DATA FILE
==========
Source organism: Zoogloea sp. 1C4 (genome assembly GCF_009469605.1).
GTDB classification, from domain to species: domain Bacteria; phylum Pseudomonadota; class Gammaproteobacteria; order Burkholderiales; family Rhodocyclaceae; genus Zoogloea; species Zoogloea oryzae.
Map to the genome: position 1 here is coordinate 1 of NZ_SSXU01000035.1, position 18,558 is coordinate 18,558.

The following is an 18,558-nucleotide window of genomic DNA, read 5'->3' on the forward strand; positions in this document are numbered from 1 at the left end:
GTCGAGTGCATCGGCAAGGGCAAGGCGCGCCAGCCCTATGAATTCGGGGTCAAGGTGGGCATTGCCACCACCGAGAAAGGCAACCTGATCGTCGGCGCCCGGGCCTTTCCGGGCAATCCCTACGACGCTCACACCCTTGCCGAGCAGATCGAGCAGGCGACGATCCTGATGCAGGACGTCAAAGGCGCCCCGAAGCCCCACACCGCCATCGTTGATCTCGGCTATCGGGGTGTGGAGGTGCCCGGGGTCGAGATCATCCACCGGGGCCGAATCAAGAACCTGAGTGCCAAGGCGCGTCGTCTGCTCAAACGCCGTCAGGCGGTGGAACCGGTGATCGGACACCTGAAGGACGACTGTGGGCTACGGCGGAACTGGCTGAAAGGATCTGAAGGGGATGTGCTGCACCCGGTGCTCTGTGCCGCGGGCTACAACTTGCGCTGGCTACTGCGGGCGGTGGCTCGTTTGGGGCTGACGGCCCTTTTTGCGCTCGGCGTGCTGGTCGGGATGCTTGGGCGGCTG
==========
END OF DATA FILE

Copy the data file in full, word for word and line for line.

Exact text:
Source organism: Zoogloea sp. 1C4 (genome assembly GCF_009469605.1).
GTDB classification, from domain to species: domain Bacteria; phylum Pseudomonadota; class Gammaproteobacteria; order Burkholderiales; family Rhodocyclaceae; genus Zoogloea; species Zoogloea oryzae.
Map to the genome: position 1 here is coordinate 1 of NZ_SSXU01000035.1, position 18,558 is coordinate 18,558.

The following is an 18,558-nucleotide window of genomic DNA, read 5'->3' on the forward strand; positions in this document are numbered from 1 at the left end:
GTCGAGTGCATCGGCAAGGGCAAGGCGCGCCAGCCCTATGAATTCGGGGTCAAGGTGGGCATTGCCACCACCGAGAAAGGCAACCTGATCGTCGGCGCCCGGGCCTTTCCGGGCAATCCCTACGACGCTCACACCCTTGCCGAGCAGATCGAGCAGGCGACGATCCTGATGCAGGACGTCAAAGGCGCCCCGAAGCCCCACACCGCCATCGTTGATCTCGGCTATCGGGGTGTGGAGGTGCCCGGGGTCGAGATCATCCACCGGGGCCGAATCAAGAACCTGAGTGCCAAGGCGCGTCGTCTGCTCAAACGCCGTCAGGCGGTGGAACCGGTGATCGGACACCTGAAGGACGACTGTGGGCTACGGCGGAACTGGCTGAAAGGATCTGAAGGGGATGTGCTGCACCCGGTGCTCTGTGCCGCGGGCTACAACTTGCGCTGGCTACTGCGGGCGGTGGCTCGTTTGGGGCTGACGGCCCTTTTTGCGCTCGGCGTGCTGGTCGGGATGCTTGGGCGGCTG